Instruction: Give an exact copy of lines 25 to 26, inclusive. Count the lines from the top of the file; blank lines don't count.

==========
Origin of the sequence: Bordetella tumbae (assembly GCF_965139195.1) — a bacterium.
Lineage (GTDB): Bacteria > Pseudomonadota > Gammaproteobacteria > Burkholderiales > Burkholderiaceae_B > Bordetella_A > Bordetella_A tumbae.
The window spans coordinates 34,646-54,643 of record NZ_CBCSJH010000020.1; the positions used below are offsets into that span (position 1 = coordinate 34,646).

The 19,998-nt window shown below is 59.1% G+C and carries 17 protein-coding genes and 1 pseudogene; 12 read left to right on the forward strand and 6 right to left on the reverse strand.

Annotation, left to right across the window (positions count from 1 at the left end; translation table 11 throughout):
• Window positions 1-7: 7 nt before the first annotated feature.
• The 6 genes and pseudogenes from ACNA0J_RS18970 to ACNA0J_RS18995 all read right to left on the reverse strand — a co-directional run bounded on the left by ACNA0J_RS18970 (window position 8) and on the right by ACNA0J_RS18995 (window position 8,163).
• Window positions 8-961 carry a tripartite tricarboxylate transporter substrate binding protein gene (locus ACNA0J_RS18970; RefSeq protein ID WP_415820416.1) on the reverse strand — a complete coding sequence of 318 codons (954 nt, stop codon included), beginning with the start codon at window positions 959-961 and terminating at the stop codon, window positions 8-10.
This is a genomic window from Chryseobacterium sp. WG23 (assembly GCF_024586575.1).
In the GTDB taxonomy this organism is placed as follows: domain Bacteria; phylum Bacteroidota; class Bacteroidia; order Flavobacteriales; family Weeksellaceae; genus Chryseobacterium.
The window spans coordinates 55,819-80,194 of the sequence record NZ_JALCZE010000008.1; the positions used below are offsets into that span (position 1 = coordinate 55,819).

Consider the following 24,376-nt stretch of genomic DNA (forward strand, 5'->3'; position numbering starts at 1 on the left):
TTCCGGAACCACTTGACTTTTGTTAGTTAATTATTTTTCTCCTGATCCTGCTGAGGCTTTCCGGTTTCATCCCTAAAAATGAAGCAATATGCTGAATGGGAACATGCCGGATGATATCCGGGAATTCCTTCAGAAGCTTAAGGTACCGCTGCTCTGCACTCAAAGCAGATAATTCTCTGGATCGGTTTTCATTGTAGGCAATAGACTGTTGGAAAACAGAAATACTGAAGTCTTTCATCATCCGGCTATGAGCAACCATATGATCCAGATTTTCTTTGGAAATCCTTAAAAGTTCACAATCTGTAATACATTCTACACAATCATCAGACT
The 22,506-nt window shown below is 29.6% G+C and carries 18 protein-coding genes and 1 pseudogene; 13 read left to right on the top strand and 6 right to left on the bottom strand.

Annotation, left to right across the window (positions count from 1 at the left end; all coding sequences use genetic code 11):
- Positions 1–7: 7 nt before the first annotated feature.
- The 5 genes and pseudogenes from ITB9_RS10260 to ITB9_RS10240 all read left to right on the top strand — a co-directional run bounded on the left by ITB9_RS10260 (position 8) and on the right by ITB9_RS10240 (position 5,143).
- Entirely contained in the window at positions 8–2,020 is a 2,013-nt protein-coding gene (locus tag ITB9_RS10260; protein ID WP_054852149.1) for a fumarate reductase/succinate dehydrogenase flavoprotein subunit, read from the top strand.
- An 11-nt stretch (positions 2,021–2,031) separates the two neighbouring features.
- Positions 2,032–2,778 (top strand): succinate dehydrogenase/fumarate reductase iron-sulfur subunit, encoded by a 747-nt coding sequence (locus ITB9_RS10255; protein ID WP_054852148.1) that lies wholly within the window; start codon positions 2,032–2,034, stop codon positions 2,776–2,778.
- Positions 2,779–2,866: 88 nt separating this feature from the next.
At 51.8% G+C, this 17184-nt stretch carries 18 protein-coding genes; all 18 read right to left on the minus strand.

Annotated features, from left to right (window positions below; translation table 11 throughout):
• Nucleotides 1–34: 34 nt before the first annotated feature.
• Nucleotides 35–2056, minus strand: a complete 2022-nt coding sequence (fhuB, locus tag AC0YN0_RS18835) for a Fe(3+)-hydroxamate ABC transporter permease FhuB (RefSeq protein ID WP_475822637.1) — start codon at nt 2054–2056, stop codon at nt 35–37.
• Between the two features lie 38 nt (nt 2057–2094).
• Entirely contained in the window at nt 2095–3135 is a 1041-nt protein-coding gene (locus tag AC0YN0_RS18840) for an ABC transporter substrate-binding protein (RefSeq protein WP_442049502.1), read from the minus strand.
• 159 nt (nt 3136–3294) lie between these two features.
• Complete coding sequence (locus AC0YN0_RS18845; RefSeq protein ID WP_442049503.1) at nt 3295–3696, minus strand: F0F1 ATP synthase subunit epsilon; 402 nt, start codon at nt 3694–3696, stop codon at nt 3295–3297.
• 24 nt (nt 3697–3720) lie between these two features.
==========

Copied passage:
• Nucleotides 35–2056, minus strand: a complete 2022-nt coding sequence (fhuB, locus tag AC0YN0_RS18835) for a Fe(3+)-hydroxamate ABC transporter permease FhuB (RefSeq protein ID WP_475822637.1) — start codon at nt 2054–2056, stop codon at nt 35–37.
• Between the two features lie 38 nt (nt 2057–2094).